“There are no jobs out there paying these kinds of wages that also offer these kind of benefits,” said Jerry Carney, president of IUE-CWA Local 761 at Appliance Park.
Just four years ago, the same jobs paid $19 per hour. But that was before Local 761 approved wage cuts for new workers aimed at preventing the closure of Appliance Park.
The average price of regular gasoline at U.S. filling stations slipped to $2.48 a gallon as inventories of gasoline and distillate fuel increased.
Gasoline lost 4.5 cents in the two weeks ended Oct. 9, according to a survey of 5,000 filling stations nationwide by Trilby Lundberg, an independent gasoline analyst in Camarillo, California. Central banks flush with record reserves are increasingly snubbing dollars in favor of euros and yen, further pressuring the greenback after its biggest two-quarter rout in almost two decades.
Policy makers boosted foreign currency holdings by $413 billion last quarter, the most since at least 2003, to $7.3 trillion, according to data compiled by Bloomberg. Nations that report currency breakdowns put 63 percent of the new cash into euros and yen in April, May, and June, Barclays Capital data show. That’s the highest percentage in any quarter with more than an $80 billion increase.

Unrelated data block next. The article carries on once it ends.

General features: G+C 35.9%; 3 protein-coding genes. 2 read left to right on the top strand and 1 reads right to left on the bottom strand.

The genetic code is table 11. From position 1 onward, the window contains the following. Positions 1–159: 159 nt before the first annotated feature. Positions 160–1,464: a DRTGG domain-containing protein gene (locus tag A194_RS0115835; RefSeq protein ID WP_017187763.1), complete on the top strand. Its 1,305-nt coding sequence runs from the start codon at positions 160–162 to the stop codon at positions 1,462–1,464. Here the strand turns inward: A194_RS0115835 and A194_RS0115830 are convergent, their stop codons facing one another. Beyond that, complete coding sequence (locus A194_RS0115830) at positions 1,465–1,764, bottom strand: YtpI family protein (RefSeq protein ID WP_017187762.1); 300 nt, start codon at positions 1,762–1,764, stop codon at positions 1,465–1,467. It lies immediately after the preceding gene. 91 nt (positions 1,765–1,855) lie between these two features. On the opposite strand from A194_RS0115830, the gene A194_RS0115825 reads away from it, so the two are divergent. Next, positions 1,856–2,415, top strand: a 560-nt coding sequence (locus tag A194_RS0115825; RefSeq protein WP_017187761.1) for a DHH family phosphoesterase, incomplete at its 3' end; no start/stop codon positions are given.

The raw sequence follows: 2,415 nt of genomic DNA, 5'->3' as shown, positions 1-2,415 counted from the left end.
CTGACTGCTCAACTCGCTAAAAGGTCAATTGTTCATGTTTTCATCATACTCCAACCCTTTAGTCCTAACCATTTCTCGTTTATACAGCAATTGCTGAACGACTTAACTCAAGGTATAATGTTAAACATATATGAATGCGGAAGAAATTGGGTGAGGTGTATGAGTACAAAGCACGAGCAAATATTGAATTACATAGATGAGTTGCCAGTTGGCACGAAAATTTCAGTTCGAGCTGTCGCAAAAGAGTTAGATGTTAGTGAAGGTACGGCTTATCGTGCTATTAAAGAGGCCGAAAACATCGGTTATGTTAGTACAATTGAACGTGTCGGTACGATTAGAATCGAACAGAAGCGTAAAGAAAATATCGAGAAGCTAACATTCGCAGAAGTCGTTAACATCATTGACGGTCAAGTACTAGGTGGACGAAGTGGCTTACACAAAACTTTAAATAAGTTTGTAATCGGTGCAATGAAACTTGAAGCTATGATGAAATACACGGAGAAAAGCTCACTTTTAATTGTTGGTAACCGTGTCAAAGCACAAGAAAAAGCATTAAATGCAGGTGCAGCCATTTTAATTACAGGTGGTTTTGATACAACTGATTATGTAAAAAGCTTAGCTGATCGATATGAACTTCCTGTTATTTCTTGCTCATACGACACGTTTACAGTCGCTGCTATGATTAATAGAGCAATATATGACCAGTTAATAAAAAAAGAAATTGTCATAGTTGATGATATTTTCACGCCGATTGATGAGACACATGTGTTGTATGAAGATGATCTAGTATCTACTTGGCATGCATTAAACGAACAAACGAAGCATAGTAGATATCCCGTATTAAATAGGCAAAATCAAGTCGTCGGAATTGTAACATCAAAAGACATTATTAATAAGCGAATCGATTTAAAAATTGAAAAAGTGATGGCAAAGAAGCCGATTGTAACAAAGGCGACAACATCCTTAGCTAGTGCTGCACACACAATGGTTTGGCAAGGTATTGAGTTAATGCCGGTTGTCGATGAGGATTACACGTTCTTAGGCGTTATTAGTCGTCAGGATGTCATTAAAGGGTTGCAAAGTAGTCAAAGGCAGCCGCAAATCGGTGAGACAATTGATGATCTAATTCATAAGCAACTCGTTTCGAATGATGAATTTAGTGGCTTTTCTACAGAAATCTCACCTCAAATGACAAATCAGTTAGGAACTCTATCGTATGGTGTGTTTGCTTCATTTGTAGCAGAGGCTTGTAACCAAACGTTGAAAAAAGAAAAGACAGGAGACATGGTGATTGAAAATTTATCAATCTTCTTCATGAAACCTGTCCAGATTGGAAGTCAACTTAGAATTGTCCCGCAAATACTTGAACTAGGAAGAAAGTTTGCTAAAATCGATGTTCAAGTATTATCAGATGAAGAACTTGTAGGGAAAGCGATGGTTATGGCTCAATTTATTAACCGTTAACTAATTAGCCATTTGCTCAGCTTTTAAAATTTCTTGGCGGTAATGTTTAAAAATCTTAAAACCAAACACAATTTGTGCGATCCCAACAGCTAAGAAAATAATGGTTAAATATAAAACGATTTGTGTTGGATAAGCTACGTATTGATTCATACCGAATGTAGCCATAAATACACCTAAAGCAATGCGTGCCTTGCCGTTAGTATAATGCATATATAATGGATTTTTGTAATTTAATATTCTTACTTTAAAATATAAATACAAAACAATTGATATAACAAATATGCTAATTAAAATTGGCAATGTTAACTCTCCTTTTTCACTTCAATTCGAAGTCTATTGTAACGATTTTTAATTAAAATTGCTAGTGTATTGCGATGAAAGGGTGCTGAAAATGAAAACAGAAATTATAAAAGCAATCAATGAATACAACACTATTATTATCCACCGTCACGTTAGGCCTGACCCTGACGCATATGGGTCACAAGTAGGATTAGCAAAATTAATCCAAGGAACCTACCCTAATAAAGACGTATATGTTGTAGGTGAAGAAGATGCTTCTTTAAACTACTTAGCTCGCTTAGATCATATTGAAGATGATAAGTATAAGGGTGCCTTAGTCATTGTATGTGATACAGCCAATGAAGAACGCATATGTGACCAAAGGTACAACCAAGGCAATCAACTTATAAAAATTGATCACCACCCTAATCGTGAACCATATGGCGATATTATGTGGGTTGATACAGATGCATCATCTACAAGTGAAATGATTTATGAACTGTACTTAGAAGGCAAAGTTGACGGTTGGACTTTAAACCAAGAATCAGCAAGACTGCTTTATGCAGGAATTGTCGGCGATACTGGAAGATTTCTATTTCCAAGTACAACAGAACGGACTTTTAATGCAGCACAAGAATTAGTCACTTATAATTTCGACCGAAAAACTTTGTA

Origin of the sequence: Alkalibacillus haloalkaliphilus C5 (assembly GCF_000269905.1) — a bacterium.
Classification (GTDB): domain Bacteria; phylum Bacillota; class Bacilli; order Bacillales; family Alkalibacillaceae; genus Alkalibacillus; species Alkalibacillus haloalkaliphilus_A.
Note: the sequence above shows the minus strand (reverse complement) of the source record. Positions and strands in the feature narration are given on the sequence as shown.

World leaders are acting on threats to dump the dollar, while the Obama administration shows a willingness to tolerate a weaker currency in an effort to boost exports and the US economy, as long as it doesn’t drive away creditors. The diversification signals the currency won’t rebound anytime soon, after losing 10.3 percent on a trade-weighted basis the past six months, the biggest drop since 1991.
“Global central banks are getting more serious about diversification, whereas in the past they used to just talk about it,’’ said Steven Englander, chief US currency strategist at Barclays. “It looks like they are really backing away from the dollar.’’